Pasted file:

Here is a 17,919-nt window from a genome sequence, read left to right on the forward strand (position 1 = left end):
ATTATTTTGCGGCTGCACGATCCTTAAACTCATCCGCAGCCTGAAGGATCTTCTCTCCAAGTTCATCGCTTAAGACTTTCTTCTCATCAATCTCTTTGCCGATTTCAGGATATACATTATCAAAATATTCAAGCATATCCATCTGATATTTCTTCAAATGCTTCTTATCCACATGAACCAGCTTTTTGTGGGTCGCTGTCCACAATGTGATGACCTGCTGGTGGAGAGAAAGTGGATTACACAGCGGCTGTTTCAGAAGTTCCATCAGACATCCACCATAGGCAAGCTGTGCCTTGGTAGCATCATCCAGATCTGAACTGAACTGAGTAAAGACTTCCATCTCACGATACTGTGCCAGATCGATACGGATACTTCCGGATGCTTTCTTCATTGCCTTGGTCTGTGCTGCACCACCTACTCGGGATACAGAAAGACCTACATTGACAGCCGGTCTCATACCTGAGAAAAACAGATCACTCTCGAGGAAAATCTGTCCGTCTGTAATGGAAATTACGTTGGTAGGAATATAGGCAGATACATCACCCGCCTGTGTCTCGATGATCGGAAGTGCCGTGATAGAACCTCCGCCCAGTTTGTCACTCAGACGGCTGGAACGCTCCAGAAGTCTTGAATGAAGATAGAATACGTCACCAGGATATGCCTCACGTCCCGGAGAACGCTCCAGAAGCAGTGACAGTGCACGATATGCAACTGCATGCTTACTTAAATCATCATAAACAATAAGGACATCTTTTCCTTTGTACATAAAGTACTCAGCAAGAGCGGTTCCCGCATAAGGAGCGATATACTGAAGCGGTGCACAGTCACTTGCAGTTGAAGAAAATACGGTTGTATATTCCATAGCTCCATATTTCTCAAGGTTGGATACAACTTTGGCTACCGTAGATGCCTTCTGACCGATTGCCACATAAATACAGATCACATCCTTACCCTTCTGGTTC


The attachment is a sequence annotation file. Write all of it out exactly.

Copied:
Here is a 17,919-nt window from a genome sequence, read left to right on the forward strand (position 1 = left end):
ATTATTTTGCGGCTGCACGATCCTTAAACTCATCCGCAGCCTGAAGGATCTTCTCTCCAAGTTCATCGCTTAAGACTTTCTTCTCATCAATCTCTTTGCCGATTTCAGGATATACATTATCAAAATATTCAAGCATATCCATCTGATATTTCTTCAAATGCTTCTTATCCACATGAACCAGCTTTTTGTGGGTCGCTGTCCACAATGTGATGACCTGCTGGTGGAGAGAAAGTGGATTACACAGCGGCTGTTTCAGAAGTTCCATCAGACATCCACCATAGGCAAGCTGTGCCTTGGTAGCATCATCCAGATCTGAACTGAACTGAGTAAAGACTTCCATCTCACGATACTGTGCCAGATCGATACGGATACTTCCGGATGCTTTCTTCATTGCCTTGGTCTGTGCTGCACCACCTACTCGGGATACAGAAAGACCTACATTGACAGCCGGTCTCATACCTGAGAAAAACAGATCACTCTCGAGGAAAATCTGTCCGTCTGTAATGGAAATTACGTTGGTAGGAATATAGGCAGATACATCACCCGCCTGTGTCTCGATGATCGGAAGTGCCGTGATAGAACCTCCGCCCAGTTTGTCACTCAGACGGCTGGAACGCTCCAGAAGTCTTGAATGAAGATAGAATACGTCACCAGGATATGCCTCACGTCCCGGAGAACGCTCCAGAAGCAGTGACAGTGCACGATATGCAACTGCATGCTTACTTAAATCATCATAAACAATAAGGACATCTTTTCCTTTGTACATAAAGTACTCAGCAAGAGCGGTTCCCGCATAAGGAGCGATATACTGAAGCGGTGCACAGTCACTTGCAGTTGAAGAAAATACGGTTGTATATTCCATAGCTCCATATTTCTCAAGGTTGGATACAACTTTGGCTACCGTAGATGCCTTCTGACCGATTGCCACATAAATACAGATCACATCCTTACCCTTCTGGTTC